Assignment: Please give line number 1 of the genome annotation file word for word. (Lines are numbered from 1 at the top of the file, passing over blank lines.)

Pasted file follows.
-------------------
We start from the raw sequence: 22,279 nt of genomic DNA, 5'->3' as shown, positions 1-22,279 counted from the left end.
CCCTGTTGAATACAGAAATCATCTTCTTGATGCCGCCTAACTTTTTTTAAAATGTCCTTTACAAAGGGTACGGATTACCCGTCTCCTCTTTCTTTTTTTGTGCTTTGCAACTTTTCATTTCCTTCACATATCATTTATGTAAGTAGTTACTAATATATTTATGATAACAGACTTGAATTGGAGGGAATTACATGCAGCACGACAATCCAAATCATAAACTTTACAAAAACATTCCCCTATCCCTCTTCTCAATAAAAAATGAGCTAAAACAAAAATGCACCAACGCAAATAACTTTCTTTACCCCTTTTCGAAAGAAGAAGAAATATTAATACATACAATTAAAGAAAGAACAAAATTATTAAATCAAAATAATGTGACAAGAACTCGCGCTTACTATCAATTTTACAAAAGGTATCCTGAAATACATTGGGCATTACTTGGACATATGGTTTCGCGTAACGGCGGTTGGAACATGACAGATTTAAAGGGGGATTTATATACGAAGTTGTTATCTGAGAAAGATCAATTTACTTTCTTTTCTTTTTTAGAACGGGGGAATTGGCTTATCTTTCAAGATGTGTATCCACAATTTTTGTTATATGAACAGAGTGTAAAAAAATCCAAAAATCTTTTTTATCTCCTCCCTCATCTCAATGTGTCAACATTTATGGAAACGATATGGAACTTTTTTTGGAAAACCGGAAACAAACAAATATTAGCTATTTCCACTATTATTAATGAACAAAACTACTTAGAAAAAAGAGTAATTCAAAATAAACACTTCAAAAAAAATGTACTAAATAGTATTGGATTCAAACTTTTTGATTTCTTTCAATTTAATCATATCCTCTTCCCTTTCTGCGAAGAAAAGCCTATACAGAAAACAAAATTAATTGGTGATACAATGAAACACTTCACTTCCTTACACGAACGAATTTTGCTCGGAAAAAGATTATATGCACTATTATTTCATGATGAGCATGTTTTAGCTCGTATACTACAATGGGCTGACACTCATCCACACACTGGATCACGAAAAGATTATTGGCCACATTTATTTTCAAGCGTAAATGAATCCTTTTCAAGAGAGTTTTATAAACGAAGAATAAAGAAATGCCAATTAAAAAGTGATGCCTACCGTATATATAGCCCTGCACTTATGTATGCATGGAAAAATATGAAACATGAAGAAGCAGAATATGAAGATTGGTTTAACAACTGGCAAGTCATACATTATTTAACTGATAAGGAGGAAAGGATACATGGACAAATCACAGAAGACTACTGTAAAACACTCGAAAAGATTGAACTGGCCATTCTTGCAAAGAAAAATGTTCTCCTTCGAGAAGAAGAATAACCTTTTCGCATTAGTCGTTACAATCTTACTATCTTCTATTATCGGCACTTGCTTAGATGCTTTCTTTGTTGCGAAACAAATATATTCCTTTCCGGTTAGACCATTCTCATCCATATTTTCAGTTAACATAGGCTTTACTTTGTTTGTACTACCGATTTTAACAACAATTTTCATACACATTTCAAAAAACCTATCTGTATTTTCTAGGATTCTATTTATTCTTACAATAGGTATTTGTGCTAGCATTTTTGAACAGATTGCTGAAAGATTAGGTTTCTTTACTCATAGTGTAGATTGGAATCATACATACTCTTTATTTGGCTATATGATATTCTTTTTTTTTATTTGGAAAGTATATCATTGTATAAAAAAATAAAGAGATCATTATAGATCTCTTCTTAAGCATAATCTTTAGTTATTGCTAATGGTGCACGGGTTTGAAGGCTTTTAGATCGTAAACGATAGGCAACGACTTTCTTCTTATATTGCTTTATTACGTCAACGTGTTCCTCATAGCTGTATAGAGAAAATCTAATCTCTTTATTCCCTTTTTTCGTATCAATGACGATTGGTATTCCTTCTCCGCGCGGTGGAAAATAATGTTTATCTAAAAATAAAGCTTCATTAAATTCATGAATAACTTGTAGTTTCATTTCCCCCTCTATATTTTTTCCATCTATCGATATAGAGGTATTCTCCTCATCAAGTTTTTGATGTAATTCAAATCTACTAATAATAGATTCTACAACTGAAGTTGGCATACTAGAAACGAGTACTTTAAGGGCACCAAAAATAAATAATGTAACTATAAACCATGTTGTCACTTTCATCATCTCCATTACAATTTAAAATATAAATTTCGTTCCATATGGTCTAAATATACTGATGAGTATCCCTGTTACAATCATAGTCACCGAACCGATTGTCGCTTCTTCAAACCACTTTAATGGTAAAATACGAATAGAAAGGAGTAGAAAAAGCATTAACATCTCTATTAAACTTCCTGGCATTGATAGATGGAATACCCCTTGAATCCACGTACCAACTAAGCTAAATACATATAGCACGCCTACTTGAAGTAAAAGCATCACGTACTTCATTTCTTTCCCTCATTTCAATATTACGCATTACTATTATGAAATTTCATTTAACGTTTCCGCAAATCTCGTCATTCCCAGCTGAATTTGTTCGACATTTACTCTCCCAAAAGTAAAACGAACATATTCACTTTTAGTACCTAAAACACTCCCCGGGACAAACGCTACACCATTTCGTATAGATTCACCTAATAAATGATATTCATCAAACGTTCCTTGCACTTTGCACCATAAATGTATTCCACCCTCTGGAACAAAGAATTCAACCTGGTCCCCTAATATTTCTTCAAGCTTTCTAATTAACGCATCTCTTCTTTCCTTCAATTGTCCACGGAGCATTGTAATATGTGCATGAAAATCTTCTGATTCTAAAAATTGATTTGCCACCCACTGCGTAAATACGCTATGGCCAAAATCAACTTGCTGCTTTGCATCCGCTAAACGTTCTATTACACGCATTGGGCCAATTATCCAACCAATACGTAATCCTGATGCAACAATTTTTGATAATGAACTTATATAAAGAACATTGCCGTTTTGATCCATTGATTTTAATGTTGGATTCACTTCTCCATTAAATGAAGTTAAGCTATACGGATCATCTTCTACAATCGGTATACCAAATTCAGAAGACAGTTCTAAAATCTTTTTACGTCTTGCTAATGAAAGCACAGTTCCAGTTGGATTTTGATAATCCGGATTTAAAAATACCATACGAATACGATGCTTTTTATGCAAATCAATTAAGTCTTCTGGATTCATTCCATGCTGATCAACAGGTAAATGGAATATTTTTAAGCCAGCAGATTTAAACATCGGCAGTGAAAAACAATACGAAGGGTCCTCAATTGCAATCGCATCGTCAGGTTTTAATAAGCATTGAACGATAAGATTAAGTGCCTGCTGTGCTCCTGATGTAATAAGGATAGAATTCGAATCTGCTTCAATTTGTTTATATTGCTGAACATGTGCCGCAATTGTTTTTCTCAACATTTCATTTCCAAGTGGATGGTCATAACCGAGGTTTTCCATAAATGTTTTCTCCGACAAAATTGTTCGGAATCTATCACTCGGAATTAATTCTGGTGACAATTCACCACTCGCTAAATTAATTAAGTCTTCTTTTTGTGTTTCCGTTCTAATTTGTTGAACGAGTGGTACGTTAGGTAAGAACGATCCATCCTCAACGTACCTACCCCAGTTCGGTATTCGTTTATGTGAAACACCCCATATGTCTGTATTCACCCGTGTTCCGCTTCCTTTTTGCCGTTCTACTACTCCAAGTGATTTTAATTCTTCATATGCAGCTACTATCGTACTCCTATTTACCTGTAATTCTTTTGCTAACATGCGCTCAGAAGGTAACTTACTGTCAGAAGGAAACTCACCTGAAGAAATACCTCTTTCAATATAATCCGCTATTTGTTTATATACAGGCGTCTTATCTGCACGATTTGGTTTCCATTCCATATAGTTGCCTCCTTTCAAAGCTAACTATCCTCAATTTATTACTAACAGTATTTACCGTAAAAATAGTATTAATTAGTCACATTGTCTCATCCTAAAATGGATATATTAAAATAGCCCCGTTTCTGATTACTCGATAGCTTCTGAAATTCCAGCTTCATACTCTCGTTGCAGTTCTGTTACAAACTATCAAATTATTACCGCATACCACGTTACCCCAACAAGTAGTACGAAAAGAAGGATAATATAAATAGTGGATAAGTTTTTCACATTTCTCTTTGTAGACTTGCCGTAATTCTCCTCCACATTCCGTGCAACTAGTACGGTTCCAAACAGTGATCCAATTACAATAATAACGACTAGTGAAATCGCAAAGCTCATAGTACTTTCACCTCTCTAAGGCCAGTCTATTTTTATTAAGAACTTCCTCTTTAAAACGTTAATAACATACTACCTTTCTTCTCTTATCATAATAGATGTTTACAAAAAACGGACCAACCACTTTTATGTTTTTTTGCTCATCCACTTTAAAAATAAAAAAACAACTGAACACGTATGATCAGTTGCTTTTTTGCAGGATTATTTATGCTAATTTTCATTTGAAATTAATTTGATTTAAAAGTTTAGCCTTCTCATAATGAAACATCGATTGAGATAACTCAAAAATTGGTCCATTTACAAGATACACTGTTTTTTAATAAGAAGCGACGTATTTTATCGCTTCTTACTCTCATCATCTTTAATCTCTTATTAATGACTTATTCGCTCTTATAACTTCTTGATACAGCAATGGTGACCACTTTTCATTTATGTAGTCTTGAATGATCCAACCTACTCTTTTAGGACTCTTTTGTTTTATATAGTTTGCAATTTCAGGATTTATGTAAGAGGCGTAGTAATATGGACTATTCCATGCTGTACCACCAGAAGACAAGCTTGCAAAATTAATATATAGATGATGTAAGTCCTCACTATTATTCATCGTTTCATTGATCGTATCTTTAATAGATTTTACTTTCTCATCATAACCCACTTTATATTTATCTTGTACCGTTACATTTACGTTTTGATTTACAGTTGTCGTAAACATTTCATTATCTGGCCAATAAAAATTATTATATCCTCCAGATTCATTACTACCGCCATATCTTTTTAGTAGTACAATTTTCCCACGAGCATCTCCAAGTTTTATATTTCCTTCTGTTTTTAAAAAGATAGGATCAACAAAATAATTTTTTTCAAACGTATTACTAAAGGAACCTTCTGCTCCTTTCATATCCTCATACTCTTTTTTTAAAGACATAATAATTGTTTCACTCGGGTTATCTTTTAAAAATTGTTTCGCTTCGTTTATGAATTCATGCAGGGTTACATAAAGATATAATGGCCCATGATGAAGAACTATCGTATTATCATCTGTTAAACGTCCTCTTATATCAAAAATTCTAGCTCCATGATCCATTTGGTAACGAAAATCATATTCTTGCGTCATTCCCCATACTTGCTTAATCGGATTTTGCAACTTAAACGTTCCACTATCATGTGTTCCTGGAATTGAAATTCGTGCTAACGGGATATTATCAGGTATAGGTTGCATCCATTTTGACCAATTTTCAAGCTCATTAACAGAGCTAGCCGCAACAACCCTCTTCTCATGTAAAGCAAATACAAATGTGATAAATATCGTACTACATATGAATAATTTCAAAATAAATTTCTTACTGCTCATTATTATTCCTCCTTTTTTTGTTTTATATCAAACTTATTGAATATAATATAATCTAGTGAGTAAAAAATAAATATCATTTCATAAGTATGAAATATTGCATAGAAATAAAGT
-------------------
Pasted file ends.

We start from the raw sequence: 22,279 nt of genomic DNA, 5'->3' as shown, positions 1-22,279 counted from the left end.